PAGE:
Sue   
Added: 24 Sep 2023 19:09 GMT   

Meyrick Rd
My family - Roe - lived in poverty at 158 Meyrick Rd in the 1920s, moving to 18 Lavender Terrace in 1935. They also lived in York Rd at one point. Alf, Nell (Ellen), plus children John, Ellen (Did), Gladys, Joyce & various lodgers. Alf worked for the railway (LMS).

Reply
Born here
Michael   
Added: 20 Sep 2023 21:10 GMT   

Momentous Birth!
I was born in the upstairs front room of 28 Tyrrell Avenue in August 1938. I was a breach birth and quite heavy ( poor Mum!). My parents moved to that end of terrace house from another rental in St Mary Cray where my three year older brother had been born in 1935. The estate was quite new in 1938 and all the properties were rented. My Father was a Postman. I grew up at no 28 all through WWII and later went to Little Dansington School

Reply

Mike Levy   
Added: 19 Sep 2023 18:10 GMT   

Bombing of Arbour Square in the Blitz
On the night of September 7, 1940. Hyman Lubosky (age 35), his wife Fay (or Fanny)(age 32) and their son Martin (age 17 months) died at 11 Arbour Square. They are buried together in Rainham Jewish Cemetery. Their grave stones read: "Killed by enemy action"

Reply

Lady Townshend   
Added: 8 Sep 2023 16:02 GMT   

Tenant at Westbourne (1807 - 1811)
I think that the 3rd Marquess Townshend - at that time Lord Chartley - was a tenant living either at Westbourne Manor or at Bridge House. He undertook considerable building work there as well as creating gardens. I am trying to trace which house it was. Any ideas gratefully received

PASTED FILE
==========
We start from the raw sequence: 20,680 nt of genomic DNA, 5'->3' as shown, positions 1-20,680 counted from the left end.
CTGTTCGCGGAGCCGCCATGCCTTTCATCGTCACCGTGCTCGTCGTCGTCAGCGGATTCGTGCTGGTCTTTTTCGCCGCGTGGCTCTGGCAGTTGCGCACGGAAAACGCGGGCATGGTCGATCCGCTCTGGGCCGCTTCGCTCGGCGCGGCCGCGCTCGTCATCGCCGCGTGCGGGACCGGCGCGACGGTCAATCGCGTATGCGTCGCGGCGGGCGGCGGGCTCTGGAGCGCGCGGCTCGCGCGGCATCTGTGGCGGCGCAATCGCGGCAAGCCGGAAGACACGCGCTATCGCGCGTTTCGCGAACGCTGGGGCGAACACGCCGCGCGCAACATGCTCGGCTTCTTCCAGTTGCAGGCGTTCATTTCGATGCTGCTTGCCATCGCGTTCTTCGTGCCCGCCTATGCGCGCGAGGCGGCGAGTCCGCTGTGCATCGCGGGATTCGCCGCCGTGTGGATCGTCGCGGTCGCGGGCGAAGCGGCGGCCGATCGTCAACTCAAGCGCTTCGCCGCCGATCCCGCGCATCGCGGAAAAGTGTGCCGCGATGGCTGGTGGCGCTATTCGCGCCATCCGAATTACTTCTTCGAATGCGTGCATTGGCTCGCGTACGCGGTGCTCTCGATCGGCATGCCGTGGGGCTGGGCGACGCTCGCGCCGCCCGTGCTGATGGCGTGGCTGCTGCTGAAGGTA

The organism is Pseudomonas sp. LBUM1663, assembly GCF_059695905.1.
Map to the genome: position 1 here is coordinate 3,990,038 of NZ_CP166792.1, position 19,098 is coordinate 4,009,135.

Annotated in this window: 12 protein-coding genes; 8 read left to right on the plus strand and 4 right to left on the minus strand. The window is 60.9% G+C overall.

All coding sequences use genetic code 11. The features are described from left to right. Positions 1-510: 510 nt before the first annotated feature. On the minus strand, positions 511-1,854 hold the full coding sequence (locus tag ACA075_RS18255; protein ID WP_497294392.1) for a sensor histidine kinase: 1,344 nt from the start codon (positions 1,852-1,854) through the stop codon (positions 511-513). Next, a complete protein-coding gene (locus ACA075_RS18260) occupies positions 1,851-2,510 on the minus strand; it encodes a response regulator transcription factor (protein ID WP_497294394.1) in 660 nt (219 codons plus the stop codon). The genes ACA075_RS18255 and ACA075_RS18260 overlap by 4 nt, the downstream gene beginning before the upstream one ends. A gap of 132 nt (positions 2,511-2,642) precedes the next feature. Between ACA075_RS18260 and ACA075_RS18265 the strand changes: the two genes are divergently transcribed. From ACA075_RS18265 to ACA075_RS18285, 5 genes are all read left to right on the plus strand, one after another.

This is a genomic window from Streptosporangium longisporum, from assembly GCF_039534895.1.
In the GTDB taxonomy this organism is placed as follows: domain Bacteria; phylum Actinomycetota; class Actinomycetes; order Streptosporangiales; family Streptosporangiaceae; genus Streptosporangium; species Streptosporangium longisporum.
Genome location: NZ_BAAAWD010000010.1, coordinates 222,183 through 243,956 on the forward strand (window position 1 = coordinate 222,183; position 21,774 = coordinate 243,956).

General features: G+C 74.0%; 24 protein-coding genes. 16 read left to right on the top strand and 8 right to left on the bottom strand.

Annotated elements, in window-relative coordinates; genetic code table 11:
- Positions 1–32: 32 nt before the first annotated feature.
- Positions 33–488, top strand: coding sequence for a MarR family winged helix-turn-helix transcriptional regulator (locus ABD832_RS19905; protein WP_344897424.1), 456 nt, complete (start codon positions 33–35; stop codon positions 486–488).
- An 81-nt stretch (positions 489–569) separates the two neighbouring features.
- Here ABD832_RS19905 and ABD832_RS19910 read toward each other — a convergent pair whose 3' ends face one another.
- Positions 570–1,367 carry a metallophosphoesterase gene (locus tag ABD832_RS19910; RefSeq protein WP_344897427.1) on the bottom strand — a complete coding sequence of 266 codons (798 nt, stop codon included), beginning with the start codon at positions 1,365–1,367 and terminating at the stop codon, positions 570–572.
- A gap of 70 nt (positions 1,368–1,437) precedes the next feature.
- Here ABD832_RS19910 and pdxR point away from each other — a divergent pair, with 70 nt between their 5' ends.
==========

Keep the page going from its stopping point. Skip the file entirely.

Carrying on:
Reply

Alex Britton   
Added: 30 Aug 2023 10:43 GMT   

Late opening
The tracks through Roding Valley were opened on 1 May 1903 by the Great Eastern Railway (GER) on its Woodford to Ilford line (the Fairlop Loop).

But the station was not opened until 3 February 1936 by the London and North Eastern Railway (LNER, successor to the GER).

Source: Roding Valley tube station - Wikipedia

Reply
Comment
Kevin Pont   
Added: 30 Aug 2023 09:52 GMT   

Shhh....
Roding Valley is the quietest tube station, each year transporting the same number of passengers as Waterloo does in one day.

Reply

Kevin Pont   
Added: 30 Aug 2023 09:47 GMT   

The connection with Bletchley Park
The code-breaking computer used at Bletchley Park was built in Dollis Hill.

Reply
Comment
Kevin Pont   
Added: 29 Aug 2023 15:25 GMT   

The deepest station
At 58m below ground, Hampstead is as deep as Nelson’s Column is tall.

Source: Hampstead tube station - Wikipedia

Reply


NEARBY LOCATIONS OF NOTE
East Street Market East Street Market (sometimes known locally as ’The Lane’ or ’East Lane’) is a street market in Walworth.

NEARBY STREETS
Alberta Street, SE17 Alberta Street is a road in the SE17 postcode area
Alder Path, SE17 Alder Path lies in Elephant and Castle.
Alpha Square, SE17 Part of Alpha Street was given the name Alpha Square in 1939.
Alpha Street, SE17 Alpha Street is an old Walworth Street.
Ambergate Street, SE17 Ambergate Street is one of the streets of London in the SE17 postal area.
Amelia Street, SE17 Amelia Street originally consisted of late 19th century tenement blocks built by James Pullen, a local builder, between 1886 and 1901.
Angle Street, SE17 The former Cross Street was given the name Angle Street in 1868.
Arnside Street, SE17 Arnside Street is one of the streets of London in the SE17 postal area.
Ashenden House, SE17 Residential block
Asolando Drive, SE17 A street within the SE17 postcode
Baillie House, SE17 Baillie House is a block on Horsley Street.